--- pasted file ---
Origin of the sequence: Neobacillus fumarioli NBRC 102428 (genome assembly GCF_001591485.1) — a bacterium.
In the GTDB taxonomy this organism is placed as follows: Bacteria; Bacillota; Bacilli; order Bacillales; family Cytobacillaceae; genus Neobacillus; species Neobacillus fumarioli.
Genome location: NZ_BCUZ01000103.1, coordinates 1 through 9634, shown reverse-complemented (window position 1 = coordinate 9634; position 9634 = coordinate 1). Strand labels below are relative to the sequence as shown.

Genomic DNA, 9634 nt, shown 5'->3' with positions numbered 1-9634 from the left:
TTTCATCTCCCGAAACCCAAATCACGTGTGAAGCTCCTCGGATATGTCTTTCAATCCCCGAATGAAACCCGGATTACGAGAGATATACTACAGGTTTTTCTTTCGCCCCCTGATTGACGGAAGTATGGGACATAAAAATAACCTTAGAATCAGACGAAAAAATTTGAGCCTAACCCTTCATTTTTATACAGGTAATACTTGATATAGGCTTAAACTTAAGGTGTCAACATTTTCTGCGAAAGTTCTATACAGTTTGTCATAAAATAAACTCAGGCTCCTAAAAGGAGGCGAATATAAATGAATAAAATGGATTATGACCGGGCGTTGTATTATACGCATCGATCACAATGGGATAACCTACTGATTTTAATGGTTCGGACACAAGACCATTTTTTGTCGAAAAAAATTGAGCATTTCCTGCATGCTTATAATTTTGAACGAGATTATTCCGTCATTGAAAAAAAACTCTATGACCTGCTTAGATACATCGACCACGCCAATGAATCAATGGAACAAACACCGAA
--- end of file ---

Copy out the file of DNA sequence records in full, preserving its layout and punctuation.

Origin of the sequence: Neobacillus fumarioli NBRC 102428 (genome assembly GCF_001591485.1) — a bacterium.
In the GTDB taxonomy this organism is placed as follows: Bacteria; Bacillota; Bacilli; order Bacillales; family Cytobacillaceae; genus Neobacillus; species Neobacillus fumarioli.
Genome location: NZ_BCUZ01000103.1, coordinates 1 through 9634, shown reverse-complemented (window position 1 = coordinate 9634; position 9634 = coordinate 1). Strand labels below are relative to the sequence as shown.

Genomic DNA, 9634 nt, shown 5'->3' with positions numbered 1-9634 from the left:
TTTCATCTCCCGAAACCCAAATCACGTGTGAAGCTCCTCGGATATGTCTTTCAATCCCCGAATGAAACCCGGATTACGAGAGATATACTACAGGTTTTTCTTTCGCCCCCTGATTGACGGAAGTATGGGACATAAAAATAACCTTAGAATCAGACGAAAAAATTTGAGCCTAACCCTTCATTTTTATACAGGTAATACTTGATATAGGCTTAAACTTAAGGTGTCAACATTTTCTGCGAAAGTTCTATACAGTTTGTCATAAAATAAACTCAGGCTCCTAAAAGGAGGCGAATATAAATGAATAAAATGGATTATGACCGGGCGTTGTATTATACGCATCGATCACAATGGGATAACCTACTGATTTTAATGGTTCGGACACAAGACCATTTTTTGTCGAAAAAAATTGAGCATTTCCTGCATGCTTATAATTTTGAACGAGATTATTCCGTCATTGAAAAAAAACTCTATGACCTGCTTAGATACATCGACCACGCCAATGAATCAATGGAACAAACACCGAA